Public banks can help make real climate progress. Why is there only one in the U.S.?
Paige Curtis is a Boston organizer with the Massachusetts Public Banking Coalition and a climate writer. Her work has appeared on Vox, GreenBiz, and Yes!.
Throughout the country, states from New York to California are moving to establish state-owned public banks that would serve the public. This is good news for climate justice.
Public banks are funded by a proportion of state tax revenue and mandated by their bank charter to provide flexible, low-cost, and sustainable lending to small businesses, farmers, and nonprofits that traditionally have been excluded from conventional lending. Unlike commercial banks, public banks aren’t beholden to shareholders and aren’t for personal banking; you can’t make deposits there. Instead, imagine a piggy bank that a state (or city) deposits its savings into and uses to dole out low-interest loans, funding projects that serve the public.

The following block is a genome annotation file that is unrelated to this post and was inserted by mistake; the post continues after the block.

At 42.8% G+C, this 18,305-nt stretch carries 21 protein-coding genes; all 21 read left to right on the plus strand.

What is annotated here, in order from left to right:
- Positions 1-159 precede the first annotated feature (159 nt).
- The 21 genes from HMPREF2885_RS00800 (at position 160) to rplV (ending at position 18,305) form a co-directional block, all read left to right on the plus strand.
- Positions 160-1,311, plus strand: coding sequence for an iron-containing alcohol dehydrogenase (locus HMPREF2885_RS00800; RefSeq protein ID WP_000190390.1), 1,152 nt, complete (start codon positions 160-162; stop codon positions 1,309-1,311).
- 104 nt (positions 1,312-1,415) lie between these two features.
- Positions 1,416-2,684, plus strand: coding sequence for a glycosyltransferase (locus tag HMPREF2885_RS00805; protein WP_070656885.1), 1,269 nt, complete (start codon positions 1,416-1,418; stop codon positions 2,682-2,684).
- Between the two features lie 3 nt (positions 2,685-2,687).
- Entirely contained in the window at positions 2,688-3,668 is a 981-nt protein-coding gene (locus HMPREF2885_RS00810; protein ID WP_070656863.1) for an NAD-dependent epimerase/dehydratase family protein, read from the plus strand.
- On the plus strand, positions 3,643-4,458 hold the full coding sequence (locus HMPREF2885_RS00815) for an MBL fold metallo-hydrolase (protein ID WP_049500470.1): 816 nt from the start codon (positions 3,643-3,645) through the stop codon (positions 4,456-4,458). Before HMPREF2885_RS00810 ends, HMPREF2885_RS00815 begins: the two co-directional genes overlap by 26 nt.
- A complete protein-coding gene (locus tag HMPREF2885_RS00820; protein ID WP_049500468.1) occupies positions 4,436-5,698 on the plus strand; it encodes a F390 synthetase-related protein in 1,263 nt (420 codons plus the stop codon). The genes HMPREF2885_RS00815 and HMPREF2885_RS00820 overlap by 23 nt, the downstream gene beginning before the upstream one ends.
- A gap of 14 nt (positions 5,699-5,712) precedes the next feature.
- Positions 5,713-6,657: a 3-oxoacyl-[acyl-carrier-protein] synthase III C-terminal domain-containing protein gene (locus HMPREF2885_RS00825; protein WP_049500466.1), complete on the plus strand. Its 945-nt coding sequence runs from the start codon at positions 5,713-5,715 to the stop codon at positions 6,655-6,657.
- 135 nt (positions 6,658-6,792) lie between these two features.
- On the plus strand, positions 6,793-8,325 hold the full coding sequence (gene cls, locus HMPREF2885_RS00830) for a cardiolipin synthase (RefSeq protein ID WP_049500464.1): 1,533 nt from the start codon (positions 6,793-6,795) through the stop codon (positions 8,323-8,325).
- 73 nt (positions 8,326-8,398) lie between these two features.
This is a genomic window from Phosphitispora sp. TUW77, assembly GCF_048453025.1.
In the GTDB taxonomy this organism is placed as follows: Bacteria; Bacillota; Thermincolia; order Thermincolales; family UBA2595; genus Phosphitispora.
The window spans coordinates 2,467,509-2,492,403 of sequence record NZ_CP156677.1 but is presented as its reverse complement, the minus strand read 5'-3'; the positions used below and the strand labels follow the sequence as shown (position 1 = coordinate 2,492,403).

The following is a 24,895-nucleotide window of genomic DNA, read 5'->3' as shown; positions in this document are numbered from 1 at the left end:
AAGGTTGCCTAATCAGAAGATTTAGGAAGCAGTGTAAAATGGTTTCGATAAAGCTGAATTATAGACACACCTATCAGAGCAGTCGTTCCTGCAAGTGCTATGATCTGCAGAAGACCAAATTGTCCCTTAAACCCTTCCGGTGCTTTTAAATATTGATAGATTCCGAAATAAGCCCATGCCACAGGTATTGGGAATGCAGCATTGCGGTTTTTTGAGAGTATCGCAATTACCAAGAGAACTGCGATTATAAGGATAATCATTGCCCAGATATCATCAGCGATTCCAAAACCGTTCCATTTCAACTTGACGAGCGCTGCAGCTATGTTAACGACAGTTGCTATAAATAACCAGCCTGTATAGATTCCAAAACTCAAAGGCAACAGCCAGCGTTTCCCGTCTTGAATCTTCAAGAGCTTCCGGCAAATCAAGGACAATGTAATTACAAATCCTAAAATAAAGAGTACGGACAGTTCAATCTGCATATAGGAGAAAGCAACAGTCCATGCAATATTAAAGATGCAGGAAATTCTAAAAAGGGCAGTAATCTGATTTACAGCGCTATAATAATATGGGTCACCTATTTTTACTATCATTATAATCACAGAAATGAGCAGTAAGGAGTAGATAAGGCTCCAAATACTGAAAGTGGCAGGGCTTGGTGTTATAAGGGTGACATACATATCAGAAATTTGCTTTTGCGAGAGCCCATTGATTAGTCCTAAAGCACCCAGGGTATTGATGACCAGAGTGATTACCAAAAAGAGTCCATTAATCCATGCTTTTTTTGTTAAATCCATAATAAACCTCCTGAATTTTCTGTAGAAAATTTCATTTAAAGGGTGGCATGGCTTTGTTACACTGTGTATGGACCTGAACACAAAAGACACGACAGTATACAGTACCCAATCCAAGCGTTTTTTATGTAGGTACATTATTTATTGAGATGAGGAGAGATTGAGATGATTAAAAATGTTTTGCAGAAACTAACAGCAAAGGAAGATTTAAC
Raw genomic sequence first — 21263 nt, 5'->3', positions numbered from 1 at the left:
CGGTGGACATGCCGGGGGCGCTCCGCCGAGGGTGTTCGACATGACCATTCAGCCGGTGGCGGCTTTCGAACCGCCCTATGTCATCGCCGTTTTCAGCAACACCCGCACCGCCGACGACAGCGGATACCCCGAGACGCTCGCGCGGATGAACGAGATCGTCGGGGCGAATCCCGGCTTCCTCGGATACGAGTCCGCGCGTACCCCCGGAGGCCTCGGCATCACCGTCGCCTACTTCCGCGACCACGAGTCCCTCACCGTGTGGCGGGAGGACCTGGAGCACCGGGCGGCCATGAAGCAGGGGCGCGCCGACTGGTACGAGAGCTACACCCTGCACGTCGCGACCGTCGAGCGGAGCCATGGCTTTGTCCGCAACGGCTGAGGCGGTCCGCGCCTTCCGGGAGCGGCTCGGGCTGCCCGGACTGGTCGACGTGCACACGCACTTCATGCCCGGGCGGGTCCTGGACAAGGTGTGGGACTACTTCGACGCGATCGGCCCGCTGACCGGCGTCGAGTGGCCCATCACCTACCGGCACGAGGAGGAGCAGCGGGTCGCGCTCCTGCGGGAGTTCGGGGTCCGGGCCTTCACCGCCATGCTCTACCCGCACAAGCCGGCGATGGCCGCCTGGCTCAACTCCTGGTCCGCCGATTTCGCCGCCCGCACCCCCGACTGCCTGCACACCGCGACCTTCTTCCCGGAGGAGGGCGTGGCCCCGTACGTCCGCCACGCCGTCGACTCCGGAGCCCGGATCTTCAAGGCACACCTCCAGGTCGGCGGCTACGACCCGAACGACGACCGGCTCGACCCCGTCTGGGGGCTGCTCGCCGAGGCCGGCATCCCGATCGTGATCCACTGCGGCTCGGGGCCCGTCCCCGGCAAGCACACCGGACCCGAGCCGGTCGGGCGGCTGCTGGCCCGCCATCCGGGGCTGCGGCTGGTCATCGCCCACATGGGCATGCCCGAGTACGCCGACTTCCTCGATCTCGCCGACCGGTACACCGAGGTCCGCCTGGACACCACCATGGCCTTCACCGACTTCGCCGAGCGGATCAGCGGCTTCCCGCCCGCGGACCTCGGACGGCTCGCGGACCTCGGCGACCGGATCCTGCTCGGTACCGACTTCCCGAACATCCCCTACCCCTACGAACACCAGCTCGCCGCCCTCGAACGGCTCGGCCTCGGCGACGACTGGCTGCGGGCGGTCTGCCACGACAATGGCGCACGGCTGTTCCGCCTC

There are more than 900 of these institutions globally. But there’s only one in the United States, the Bank of North Dakota, which has a century-long track record of local investments and supporting small businesses and farmers.
While ma... Read more